Author Topic: Assembling pewter models  (Read 1793 times)

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C855B

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Re: Assembling pewter models
« Reply #15 on: May 06, 2017, 07:57:23 AM »
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... Maybe you just got unlucky and bought some old bottles? ...

A good possibility, tho' it happened twice. Burn me once, etc. It could be explained by the ordering quantities necessary for the custom imprint resulting in old stock in shops lacking enough traffic to rotate it sufficiently. I'll still stick [hah!] with what I know works well for me.
...mike

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"I used to blame the dryer for shrinking my clothes. But then I found out it was the refrigerator."

nscaleSPF2

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Re: Assembling pewter models
« Reply #16 on: May 06, 2017, 07:58:54 AM »
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There is another way to extend the shelf life of CA if you don't want to keep it in the freezer.  I keep mine in a hermetically sealed  ;) mason jar on the workbench.  I only take the bottle out when I'm about to use it.  It lasts about 1 year before it starts to thicken and I have to throw it out.  I have been told that the moisture in the air is the cause of the thickening.  Don't know for sure if this is true, but I'm going with it for now.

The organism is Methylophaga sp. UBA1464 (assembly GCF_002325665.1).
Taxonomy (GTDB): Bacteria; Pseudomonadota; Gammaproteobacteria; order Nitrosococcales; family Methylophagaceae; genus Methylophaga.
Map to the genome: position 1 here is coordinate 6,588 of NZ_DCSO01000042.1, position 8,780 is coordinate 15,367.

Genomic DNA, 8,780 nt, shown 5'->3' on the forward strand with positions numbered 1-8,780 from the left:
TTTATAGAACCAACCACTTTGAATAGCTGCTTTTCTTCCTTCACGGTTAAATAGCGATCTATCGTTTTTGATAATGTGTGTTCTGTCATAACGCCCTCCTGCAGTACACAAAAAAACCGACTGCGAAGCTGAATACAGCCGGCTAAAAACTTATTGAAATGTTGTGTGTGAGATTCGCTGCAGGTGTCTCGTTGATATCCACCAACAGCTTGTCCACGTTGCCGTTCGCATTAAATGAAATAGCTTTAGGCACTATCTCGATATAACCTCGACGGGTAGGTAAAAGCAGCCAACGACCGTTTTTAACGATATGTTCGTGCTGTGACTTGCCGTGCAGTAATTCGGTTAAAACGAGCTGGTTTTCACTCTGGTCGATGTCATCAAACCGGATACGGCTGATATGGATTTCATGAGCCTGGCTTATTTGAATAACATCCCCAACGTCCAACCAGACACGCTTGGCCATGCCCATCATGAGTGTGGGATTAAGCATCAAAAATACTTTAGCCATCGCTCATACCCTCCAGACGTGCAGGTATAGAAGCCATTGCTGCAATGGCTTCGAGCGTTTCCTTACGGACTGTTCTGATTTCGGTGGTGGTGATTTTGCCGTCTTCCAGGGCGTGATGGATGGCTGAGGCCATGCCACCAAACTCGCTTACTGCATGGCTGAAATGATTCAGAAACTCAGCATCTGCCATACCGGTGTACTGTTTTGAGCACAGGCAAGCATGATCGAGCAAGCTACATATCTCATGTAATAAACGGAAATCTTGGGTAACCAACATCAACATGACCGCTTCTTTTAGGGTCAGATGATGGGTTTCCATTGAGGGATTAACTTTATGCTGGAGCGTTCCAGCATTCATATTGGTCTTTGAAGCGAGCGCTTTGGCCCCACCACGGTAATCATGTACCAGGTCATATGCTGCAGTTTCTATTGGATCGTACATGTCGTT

The other point not mentioned so far is that the CA bond will continue to strengthen over the first 24 hours.  It will set up within seconds, of course, but I don't handle a critical joint for 24 hours.  Have never tried an accelerant to find out what effect it might have.

I used CA exclusively to build a GHQ locomotive conversion kit (PRR L1), among tons of other stuff.